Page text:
Patterico's Pontifications


Ninth Circuit Agrees with Patterico

Filed under: General — Patterico @ 7:03 pm

The Ninth Circuit has shot down Trump’s latest executive order on immigration. You can read the opinion here.

One fascinating aspect of the opinion is that it directly addresses a topic I have discussed at this blog at length: the non-discrimination ban of 8 U.S.C. section 1152(a) and its interplay with 8 U.S.C. section 1182(f). Consistent readers may recall that I got into an exchange with NRO’s Andrew McCarthy about this issue, and I still believe I got the better of him in the exchange. Trump’s supporters uniformly cited section 1182(f) and mocked my argument that section 1152(a) superseded it. Today, the Ninth Circuit agrees with my analysis — um, not a phrase that would normally cause me to feel much pride, by the way.

(Frankly, it’s a policy result I don’t like, and I’m sure the Ninth Circuit opinion will be derided as the work of leftist goons. However, I believe their analysis here is correct.)

The interested reader might look at the analysis on pages 48-56 of today’s opinion and compare it with my analysis, in this post and the links cited therein. I am short on time but here is one fun comparison. This is me from February 2:

But section 1182(f) can’t be an exception to section 1152(a) — because section 1152(a) lists specific exceptions, and section 1182(f) is not one of them. Section 1152(a) says the nondiscrimination provision applies “[e]xcept as specifically provided in paragraph (2) and in sections 1101(a)(27), 1151(b)(2)(A)(i), and 1153 of this title.” Guess what’s not listed there as an exception? If you said “section 1182(f),” you get the kewpie doll.

Since McCarthy cites canons of construction, the reader will hopefully forgive me if I cite one of my own: “Expressio unius est exclusio alterius” — a Latin phrase that means “the expression of one thing is the exclusion of the other.” By explicitly listing certain provisions as exceptions to the ban on discrimination by nationality or place of residence, section 1152(a) shows a Congressional intent to exclude any other contrary provision as an exception.

And today’s Ninth Circuit opinion, with my emphasis:

Second, §1152(a)(1)(A) specifically identifies exemptions from the non-discrimination mandate, implying that unmentioned sections are not exempted. See United Dominion Indus., Inc. v. United States, 532 U.S. 822, 836 (2001)(“The logic that invests the omission with significance is familiar: the mention of some implies the exclusion of others not mentioned.”). Section 1152(a)(1)(A) explicitly exempts three different INA provisions fromits application—8 U.S.C. §§1101(a)(27), 1151(b)(2)(A)(i), and 1153—all of which deal with giving preference to certain immigrants, such as family members of current citizens and permanent residents. Had Congress likewise intended to permit §1182(f) to override §1152(a)(1)(A)’s non-discrimination requirement, it would have done so in the same way it did for the other provisions.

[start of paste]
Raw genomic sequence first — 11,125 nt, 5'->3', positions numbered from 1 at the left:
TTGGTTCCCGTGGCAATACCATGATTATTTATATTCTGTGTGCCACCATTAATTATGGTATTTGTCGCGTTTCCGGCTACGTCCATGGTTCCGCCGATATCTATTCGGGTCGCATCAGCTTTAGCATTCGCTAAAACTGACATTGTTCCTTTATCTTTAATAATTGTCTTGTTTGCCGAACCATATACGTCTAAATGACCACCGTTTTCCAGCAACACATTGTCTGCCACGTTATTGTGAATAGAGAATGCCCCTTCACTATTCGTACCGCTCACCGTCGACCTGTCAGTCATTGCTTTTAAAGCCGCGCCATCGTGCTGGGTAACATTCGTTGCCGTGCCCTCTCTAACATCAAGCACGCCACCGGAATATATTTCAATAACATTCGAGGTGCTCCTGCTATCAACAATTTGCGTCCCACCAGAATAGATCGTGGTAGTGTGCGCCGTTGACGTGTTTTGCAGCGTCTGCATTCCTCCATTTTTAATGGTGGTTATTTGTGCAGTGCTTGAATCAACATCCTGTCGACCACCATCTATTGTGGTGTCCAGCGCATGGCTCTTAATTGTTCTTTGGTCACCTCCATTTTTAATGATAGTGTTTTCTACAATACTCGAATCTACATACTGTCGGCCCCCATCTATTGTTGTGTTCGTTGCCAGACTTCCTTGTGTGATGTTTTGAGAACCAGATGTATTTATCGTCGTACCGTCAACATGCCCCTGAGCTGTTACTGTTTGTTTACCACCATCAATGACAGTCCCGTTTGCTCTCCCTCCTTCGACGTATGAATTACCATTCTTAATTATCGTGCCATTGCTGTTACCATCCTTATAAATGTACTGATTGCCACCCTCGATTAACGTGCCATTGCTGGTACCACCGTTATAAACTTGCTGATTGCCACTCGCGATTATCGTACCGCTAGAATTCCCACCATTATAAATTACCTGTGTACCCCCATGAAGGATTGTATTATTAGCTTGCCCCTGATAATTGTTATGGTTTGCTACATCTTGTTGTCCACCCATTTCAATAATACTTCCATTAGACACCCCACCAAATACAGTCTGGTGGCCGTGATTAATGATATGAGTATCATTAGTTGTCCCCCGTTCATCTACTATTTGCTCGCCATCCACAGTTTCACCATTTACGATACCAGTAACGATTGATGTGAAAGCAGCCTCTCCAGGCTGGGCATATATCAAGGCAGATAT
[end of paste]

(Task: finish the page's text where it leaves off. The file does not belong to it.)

TL;DR: It’s the same analysis in different words.

There are other similarities between my post and today’s opinion. If you were steeped in the technicalities at the time, I recommend reading today’s opinion.

[Cross=posted at The Jury Talks Back.]

Democrat Wants Congress To Investigate Whether Loretta Lynch Gave Cover To Clinton Campaign

Filed under: General — Dana @ 7:00 am

[guest post by Dana]

While it wasn’t surprising that Sen. Dianne Feinstein would “…formally ask the GOP chairman … Sen. Chuck Grassley (R-Iowa), to open an additional review of the president” about a possible obstruction of justice with regard to the Michael Flynn criminal investigation, this is indeed surprising:

Sen. Dianne Feinstein (D-Calif.) said she’s concerned by former FBI Director James Comey’s testimony Thursday that Lynch asked him to downplay his “investigation” into the Democratic presidential nominee as merely a “matter.”

Comey said the political request called into the question the credibility of Lynch’s Department of Justice and made him “queasy.”

“I would have a queasy feeling too,” Feinstein admitted Sunday on CNN’s “State of the Union.” “I think we need to know more about that. And there’s only one way to know about it and that’s to have the Judiciary Committee take a look at that.”

Lynch, a President Obama nominee, ultimately had to distance herself from the FBI probe after meeting with former President Bill Clinton on a tarmac in Phoenix during the height of the election campaign and email investigation.

Lynch said the meeting was impromptu and they didn’t discuss Clinton’s private email server, but the appearance of impropriety forced her to back off and for Comey to become the public face of the probe.

Asked whether Lynch provided improper political cover for Clinton, Feinstein said: “I can’t answer that,” but a “separate investigation” is worthwhile to find out.

(Cross-posted at The Jury Talks Back.)


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